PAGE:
Time to go

Review: Ev Yapımı Vegan Lezzetler in Ankara

Vegan Food in Ankara

Since coming to Turkey, we’ve been inspired by the entrepreneurial spirit here. You want to start a business? Come up with a name, open a Facebook or Instagram account, and get to work. We aspire to be self-employed one day and meeting small business owners here in Ankara is teaching us a lot about the grit and dedication that it takes way before registering your company, building a website, or obtaining a business license. The most recent entrepreneur we had the pleasure of meeting is Çisem Çolak, sole chef and owner of Ev Yapımı Vegan Lezzetler, a home-based vegan cooking service.

Vegan Mantı in Ankara

For the last five years, Çisem has taken the task of vegan cooking into her own hands. Many traditional foods she grew up enjoying no longer suited her animal-free diet, so she began to adapt them. Her most popular dish, mantı, is tiny dumplings that are usually stuffed with spiced meat. Çisem, like many other vegans, missed this homemade comfort food but unlike her peers, she fashioned a vegan version for herself and made a business out of it for the last nine months. I’m amazed at how each piece is cut, folded, and stuffed with flavorful fillings like sweet potatoes, lentils, spinach and potatoes. Topped with a robust tomato sauce and oil dressing with ground herbs and sumac, we devour each bite in an instant, guiltily knowing that the painstaking process of preparing it is exponentially longer.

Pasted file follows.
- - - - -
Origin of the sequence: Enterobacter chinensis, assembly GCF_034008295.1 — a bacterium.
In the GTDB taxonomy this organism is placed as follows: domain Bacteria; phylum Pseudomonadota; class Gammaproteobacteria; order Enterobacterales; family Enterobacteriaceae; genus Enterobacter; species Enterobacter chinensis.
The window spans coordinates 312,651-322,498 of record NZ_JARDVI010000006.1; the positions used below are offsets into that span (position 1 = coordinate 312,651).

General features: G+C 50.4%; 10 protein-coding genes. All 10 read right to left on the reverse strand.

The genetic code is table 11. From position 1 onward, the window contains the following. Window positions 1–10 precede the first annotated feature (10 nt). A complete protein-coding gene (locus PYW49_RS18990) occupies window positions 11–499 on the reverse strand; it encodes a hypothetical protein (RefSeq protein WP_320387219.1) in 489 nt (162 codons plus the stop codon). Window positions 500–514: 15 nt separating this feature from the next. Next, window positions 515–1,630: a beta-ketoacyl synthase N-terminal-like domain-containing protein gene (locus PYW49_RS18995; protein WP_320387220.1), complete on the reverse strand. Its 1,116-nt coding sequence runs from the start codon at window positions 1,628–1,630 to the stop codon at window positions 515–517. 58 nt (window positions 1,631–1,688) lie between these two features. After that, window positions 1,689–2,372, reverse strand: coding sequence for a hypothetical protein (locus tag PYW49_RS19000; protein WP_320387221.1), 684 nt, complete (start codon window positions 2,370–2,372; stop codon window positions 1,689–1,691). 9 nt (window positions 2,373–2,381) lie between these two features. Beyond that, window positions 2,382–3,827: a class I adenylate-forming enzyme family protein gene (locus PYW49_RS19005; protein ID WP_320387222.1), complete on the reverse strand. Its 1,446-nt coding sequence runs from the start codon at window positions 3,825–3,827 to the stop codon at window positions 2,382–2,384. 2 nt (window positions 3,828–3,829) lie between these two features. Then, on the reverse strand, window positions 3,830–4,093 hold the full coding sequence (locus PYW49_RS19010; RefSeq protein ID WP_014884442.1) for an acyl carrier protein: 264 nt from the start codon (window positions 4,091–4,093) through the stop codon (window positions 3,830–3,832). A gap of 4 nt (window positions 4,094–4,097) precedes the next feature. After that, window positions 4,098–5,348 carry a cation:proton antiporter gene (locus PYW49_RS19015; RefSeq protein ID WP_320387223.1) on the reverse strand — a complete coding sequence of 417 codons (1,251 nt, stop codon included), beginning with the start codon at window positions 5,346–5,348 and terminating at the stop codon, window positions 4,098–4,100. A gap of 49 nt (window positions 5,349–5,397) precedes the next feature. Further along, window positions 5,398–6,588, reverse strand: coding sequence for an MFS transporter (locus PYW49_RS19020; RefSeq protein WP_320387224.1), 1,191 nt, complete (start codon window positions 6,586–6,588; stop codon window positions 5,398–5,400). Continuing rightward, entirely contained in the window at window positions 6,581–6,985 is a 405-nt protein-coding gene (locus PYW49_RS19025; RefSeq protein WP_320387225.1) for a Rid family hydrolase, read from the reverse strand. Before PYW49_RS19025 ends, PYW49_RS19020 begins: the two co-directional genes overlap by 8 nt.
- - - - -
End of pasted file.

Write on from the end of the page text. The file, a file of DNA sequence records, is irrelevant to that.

Vegan, Turkish sausage